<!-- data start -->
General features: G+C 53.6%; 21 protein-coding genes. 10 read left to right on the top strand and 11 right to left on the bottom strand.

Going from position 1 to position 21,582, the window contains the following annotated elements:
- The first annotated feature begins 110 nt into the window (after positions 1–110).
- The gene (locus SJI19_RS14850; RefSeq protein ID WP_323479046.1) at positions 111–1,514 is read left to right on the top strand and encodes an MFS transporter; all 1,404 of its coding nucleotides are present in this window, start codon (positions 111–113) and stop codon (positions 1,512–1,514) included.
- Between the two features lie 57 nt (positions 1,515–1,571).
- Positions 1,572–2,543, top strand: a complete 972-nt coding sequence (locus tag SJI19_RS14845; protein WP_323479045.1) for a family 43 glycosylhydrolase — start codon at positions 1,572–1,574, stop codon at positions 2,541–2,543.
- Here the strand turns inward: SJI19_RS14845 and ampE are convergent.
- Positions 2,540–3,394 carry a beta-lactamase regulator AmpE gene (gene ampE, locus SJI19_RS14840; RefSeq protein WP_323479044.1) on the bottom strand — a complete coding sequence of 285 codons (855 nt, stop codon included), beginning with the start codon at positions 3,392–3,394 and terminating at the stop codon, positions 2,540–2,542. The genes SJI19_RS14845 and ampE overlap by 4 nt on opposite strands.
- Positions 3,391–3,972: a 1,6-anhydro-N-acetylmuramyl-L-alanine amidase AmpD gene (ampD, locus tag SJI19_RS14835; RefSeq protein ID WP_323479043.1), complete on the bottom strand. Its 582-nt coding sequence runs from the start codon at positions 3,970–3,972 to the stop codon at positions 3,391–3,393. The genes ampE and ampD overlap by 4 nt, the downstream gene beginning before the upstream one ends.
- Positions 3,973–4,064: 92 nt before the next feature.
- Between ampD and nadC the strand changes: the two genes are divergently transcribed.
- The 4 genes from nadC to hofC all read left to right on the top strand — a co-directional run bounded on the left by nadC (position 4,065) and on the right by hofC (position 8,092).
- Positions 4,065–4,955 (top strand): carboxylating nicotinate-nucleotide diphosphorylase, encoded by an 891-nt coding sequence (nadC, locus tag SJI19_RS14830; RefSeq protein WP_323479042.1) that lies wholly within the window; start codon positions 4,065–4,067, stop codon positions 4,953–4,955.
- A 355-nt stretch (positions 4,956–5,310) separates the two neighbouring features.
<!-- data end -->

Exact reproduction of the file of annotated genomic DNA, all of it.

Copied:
General features: G+C 53.6%; 21 protein-coding genes. 10 read left to right on the top strand and 11 right to left on the bottom strand.

Going from position 1 to position 21,582, the window contains the following annotated elements:
- The first annotated feature begins 110 nt into the window (after positions 1–110).
- The gene (locus SJI19_RS14850; RefSeq protein ID WP_323479046.1) at positions 111–1,514 is read left to right on the top strand and encodes an MFS transporter; all 1,404 of its coding nucleotides are present in this window, start codon (positions 111–113) and stop codon (positions 1,512–1,514) included.
- Between the two features lie 57 nt (positions 1,515–1,571).
- Positions 1,572–2,543, top strand: a complete 972-nt coding sequence (locus tag SJI19_RS14845; protein WP_323479045.1) for a family 43 glycosylhydrolase — start codon at positions 1,572–1,574, stop codon at positions 2,541–2,543.
- Here the strand turns inward: SJI19_RS14845 and ampE are convergent.
- Positions 2,540–3,394 carry a beta-lactamase regulator AmpE gene (gene ampE, locus SJI19_RS14840; RefSeq protein WP_323479044.1) on the bottom strand — a complete coding sequence of 285 codons (855 nt, stop codon included), beginning with the start codon at positions 3,392–3,394 and terminating at the stop codon, positions 2,540–2,542. The genes SJI19_RS14845 and ampE overlap by 4 nt on opposite strands.
- Positions 3,391–3,972: a 1,6-anhydro-N-acetylmuramyl-L-alanine amidase AmpD gene (ampD, locus tag SJI19_RS14835; RefSeq protein ID WP_323479043.1), complete on the bottom strand. Its 582-nt coding sequence runs from the start codon at positions 3,970–3,972 to the stop codon at positions 3,391–3,393. The genes ampE and ampD overlap by 4 nt, the downstream gene beginning before the upstream one ends.
- Positions 3,973–4,064: 92 nt before the next feature.
- Between ampD and nadC the strand changes: the two genes are divergently transcribed.
- The 4 genes from nadC to hofC all read left to right on the top strand — a co-directional run bounded on the left by nadC (position 4,065) and on the right by hofC (position 8,092).
- Positions 4,065–4,955 (top strand): carboxylating nicotinate-nucleotide diphosphorylase, encoded by an 891-nt coding sequence (nadC, locus tag SJI19_RS14830; RefSeq protein WP_323479042.1) that lies wholly within the window; start codon positions 4,065–4,067, stop codon positions 4,953–4,955.
- A 355-nt stretch (positions 4,956–5,310) separates the two neighbouring features.